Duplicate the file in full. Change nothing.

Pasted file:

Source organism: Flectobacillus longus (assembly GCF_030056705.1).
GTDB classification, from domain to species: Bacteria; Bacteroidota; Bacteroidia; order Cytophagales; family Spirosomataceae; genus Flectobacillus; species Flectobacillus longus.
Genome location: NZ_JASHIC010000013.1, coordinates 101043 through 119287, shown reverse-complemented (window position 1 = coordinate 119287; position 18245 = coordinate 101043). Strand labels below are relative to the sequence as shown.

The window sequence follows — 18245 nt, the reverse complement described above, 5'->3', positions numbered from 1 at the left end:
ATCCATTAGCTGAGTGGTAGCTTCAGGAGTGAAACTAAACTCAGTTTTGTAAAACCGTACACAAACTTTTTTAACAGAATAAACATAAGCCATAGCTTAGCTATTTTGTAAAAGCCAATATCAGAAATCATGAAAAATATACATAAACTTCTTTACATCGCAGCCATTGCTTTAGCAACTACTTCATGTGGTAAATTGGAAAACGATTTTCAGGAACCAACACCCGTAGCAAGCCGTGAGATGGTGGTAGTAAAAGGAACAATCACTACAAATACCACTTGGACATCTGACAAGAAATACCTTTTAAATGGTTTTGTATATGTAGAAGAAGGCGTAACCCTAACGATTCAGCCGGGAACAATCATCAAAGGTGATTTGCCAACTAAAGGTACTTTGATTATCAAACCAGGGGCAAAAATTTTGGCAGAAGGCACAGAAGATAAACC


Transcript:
Source organism: Flectobacillus longus (assembly GCF_030056705.1).
GTDB classification, from domain to species: Bacteria; Bacteroidota; Bacteroidia; order Cytophagales; family Spirosomataceae; genus Flectobacillus; species Flectobacillus longus.
Genome location: NZ_JASHIC010000013.1, coordinates 101043 through 119287, shown reverse-complemented (window position 1 = coordinate 119287; position 18245 = coordinate 101043). Strand labels below are relative to the sequence as shown.

The window sequence follows — 18245 nt, the reverse complement described above, 5'->3', positions numbered from 1 at the left end:
ATCCATTAGCTGAGTGGTAGCTTCAGGAGTGAAACTAAACTCAGTTTTGTAAAACCGTACACAAACTTTTTTAACAGAATAAACATAAGCCATAGCTTAGCTATTTTGTAAAAGCCAATATCAGAAATCATGAAAAATATACATAAACTTCTTTACATCGCAGCCATTGCTTTAGCAACTACTTCATGTGGTAAATTGGAAAACGATTTTCAGGAACCAACACCCGTAGCAAGCCGTGAGATGGTGGTAGTAAAAGGAACAATCACTACAAATACCACTTGGACATCTGACAAGAAATACCTTTTAAATGGTTTTGTATATGTAGAAGAAGGCGTAACCCTAACGATTCAGCCGGGAACAATCATCAAAGGTGATTTGCCAACTAAAGGTACTTTGATTATCAAACCAGGGGCAAAAATTTTGGCAGAAGGCACAGAAGATAAACC